A review of things you need to know before you go home on Tuesday; TSB cuts mortgage and term deposit rates; Zurich to capture 19% of Australia's life insurance market; people take out mortgages to buy bitcoin; Manuka honey gets a definition

Here are the key things you need to know before you leave work today:

TSB has reduced its 1 year special rate to 4.49% from 4.55%. It has also cut its 2 year special rate to 4.64% from 4.69%.

TSB has cut its 2 year term deposit rate to 3.85% from 4%.

ANZ has agreed to sell its Australian life insurance business, OnePath Life, to Zurich for A$2.85 billion. The deal will see Zurich sell its products through the bank’s channels for at least 20 years. It will see Zurich become the largest life insurer in Australia, with a 19% share of the market. The sale, which is expected to be completed by the end of 2018, won’t affect ANZ’s New Zealand life insurance business.  

There are reports of people in the US taking out mortgages to buy bitcoin. Closer to home, a developer is selling a Marlborough Sounds section for bitcoin. The developer is reluctant to put a price on the section as the currency is fluctuating, but says there are a lot of people in cryptocurrency who may be looking to change their bitcoin into hard assets. If a sale was to eventuate, it would be the first bitcoin real estate transaction in New Zealand.

The Ministry for Primary Industries has released a definition for Manuka honey to safeguard the product’s value and reputation. Agriculture Minister Damien O’Connor says: “Our trade partners and consumers in many countries want to know they are getting the real deal and this definition will provide them that assurance. If we didn’t introduce this standard then other countries may have forced one on us.’’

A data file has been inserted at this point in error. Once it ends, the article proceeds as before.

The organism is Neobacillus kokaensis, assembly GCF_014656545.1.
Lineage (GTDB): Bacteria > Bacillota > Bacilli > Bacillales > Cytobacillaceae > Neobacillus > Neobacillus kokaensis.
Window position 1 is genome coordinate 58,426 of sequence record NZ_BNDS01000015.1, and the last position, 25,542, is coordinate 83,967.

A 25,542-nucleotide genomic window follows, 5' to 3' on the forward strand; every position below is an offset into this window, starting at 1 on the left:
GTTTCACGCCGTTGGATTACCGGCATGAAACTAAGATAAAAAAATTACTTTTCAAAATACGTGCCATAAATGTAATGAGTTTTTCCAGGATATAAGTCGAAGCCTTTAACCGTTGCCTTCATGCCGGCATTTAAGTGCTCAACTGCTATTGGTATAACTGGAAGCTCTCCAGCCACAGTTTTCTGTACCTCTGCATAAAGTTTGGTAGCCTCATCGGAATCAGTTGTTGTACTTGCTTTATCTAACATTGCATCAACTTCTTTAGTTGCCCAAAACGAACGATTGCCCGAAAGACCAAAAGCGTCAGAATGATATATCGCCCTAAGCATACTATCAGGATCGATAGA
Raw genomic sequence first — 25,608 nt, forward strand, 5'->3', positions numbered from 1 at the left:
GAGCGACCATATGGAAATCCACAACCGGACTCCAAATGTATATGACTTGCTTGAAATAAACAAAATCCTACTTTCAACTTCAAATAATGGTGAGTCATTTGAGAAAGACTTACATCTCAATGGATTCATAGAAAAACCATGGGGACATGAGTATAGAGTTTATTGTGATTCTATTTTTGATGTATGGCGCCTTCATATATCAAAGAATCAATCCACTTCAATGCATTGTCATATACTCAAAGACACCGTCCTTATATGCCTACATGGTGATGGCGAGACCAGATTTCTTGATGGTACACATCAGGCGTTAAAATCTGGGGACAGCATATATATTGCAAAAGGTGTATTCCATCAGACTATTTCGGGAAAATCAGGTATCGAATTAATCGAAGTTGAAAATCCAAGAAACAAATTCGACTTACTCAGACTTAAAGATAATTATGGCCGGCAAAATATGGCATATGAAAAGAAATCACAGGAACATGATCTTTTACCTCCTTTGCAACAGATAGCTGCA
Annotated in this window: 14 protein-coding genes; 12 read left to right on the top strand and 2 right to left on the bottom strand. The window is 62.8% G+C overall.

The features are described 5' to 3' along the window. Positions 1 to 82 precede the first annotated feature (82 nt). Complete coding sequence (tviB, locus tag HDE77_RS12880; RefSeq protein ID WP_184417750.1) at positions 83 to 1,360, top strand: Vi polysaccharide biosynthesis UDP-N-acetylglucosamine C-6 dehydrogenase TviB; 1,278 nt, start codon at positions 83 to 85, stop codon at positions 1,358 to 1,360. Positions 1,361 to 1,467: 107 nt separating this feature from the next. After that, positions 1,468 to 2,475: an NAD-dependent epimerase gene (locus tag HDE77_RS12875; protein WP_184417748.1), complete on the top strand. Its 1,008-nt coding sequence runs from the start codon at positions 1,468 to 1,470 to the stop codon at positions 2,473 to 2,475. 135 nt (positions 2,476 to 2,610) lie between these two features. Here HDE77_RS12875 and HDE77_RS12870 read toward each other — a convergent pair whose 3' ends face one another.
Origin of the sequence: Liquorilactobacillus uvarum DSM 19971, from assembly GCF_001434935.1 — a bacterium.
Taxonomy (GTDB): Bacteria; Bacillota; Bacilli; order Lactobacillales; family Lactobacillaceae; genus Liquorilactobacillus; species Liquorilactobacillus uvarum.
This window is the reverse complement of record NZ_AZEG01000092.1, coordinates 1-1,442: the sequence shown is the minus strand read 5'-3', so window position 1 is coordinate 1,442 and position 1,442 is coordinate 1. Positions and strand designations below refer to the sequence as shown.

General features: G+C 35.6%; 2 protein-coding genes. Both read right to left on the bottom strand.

The Ministry for Primary Industries has identified four new properties with the bacterial cattle disease, Mycoplasma bovis, and suspects another property’s been hit too. One of the properties is in the Hastings district, three are within a farming enterprise in Winton, and the suspected property is near Ashburton.

The number of borrowers after loans for “business cashflow” purposes from Haromeny is on the up. Now making up 15% of all the peer-to-peer lender’s loan applications, “business cashflow” is the fifth most common reason borrowers are seeking loans. The most common reason remains debt consolidation, followed by home improvements, "other" and holiday expenses. Harmoney estimates $100 million will be loaned for business purposes via its website within the next year. Currently, the average loan amount for business cashflow via Harmoney is $25,000.

Good weather, an extended ski season, and the timing of school holidays have seen national guest nights increase by 4.8% in October, compared to October last year. Auckland was the only region in the country to experience a fall in guest nights from a high last October.

Eligible investors in the Hanover settlement, who haven’t yet made a claim for their money, are being encouraged to do so before February 16. Deloitte says there are still 600 eligible investors who have either returned incomplete information or are yet to make a claim. Around 85% of eligible investors have received their money.

Swap rates were marginally higher today, with the 2 yr to 7 yr rates up +1 bp and the 1 yr and 10 yr unchanged. The 90 day bank bill rate has made a new record low of 1.88%.

The NZ dollar has risen from this time yesterday to US69.2c. On the cross rates it is also higher at AU91.9c and 58.8 euro cents. This puts the TWI-5 at 72.4. The bitcoin price is at US$16,818.

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End of day UTC
Source: CoinDesk

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Auckland hotel rates at $300 - $400+. Very expensive city to stay.
In addition, hotels charge for wifi..

Kiwis can’t afford to visit Auckland, in addition to being unable to afford to buy a house there.

Fess up MortgageBelt, what have you been doing on the WiFi?

Shane jones stole the password?

'The lucky country' inhabitants in some locations have to steal food to survive.

Children are breaking into houses to steal food because they are not being fed at home and many have fallen through the gaps of child protective services, according to a new study. Read more

A nation too in debt to feed it's own?